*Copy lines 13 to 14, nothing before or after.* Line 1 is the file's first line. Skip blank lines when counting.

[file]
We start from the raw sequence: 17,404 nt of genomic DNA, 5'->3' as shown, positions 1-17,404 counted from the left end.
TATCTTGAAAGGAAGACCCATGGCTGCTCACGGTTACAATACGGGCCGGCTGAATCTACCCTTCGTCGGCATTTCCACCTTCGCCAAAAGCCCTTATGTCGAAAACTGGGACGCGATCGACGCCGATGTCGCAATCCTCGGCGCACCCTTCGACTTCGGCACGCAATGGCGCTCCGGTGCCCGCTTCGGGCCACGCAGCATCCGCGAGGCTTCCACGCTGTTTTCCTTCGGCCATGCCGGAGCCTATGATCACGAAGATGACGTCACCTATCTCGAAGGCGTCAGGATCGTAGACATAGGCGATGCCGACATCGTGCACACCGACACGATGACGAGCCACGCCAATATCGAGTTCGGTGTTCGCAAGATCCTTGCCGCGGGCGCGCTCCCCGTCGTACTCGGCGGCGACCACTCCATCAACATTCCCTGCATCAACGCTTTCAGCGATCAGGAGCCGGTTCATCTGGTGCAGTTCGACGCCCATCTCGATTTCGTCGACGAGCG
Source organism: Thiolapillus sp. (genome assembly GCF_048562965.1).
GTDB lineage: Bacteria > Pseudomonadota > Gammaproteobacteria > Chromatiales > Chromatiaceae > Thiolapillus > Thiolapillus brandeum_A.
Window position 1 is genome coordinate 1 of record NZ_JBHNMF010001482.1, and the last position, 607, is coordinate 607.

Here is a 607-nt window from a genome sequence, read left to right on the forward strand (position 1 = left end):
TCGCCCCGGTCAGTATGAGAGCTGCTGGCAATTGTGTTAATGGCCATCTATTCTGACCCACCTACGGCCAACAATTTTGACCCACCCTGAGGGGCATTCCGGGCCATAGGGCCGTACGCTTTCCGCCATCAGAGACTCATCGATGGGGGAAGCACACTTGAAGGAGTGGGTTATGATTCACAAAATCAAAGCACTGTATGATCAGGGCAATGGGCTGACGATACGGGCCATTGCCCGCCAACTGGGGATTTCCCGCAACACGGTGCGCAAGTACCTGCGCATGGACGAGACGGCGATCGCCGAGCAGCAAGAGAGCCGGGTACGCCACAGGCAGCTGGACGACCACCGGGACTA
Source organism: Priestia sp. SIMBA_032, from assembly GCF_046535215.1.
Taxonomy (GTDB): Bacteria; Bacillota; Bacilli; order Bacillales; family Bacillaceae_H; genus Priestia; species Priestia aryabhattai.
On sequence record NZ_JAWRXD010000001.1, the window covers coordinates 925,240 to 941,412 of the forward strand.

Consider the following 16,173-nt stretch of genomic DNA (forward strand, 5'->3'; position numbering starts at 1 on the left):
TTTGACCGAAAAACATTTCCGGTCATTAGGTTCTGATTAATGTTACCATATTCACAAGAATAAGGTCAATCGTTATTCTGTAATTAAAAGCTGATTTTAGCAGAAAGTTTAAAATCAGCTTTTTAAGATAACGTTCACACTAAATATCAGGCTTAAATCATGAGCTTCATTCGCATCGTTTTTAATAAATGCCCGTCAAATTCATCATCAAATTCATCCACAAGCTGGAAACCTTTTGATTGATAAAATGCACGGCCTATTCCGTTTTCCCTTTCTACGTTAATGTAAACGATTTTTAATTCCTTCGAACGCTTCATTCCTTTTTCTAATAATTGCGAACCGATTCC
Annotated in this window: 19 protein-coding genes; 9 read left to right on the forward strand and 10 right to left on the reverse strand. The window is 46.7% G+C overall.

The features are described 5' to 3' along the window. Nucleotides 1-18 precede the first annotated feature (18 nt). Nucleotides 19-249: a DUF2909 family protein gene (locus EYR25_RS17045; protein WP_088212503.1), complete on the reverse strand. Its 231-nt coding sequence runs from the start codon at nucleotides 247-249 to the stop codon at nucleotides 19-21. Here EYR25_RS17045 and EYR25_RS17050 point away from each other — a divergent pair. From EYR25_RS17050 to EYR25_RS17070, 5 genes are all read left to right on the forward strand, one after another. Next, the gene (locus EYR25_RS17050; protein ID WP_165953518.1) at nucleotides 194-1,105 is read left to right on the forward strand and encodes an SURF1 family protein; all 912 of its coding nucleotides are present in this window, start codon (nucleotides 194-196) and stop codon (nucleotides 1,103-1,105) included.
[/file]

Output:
Annotated in this window: 19 protein-coding genes; 9 read left to right on the forward strand and 10 right to left on the reverse strand. The window is 46.7% G+C overall.

The features are described 5' to 3' along the window. Nucleotides 1-18 precede the first annotated feature (18 nt). Nucleotides 19-249: a DUF2909 family protein gene (locus EYR25_RS17045; protein WP_088212503.1), complete on the reverse strand. Its 231-nt coding sequence runs from the start codon at nucleotides 247-249 to the stop codon at nucleotides 19-21. Here EYR25_RS17045 and EYR25_RS17050 point away from each other — a divergent pair. From EYR25_RS17050 to EYR25_RS17070, 5 genes are all read left to right on the forward strand, one after another. Next, the gene (locus EYR25_RS17050; protein ID WP_165953518.1) at nucleotides 194-1,105 is read left to right on the forward strand and encodes an SURF1 family protein; all 912 of its coding nucleotides are present in this window, start codon (nucleotides 194-196) and stop codon (nucleotides 1,103-1,105) included.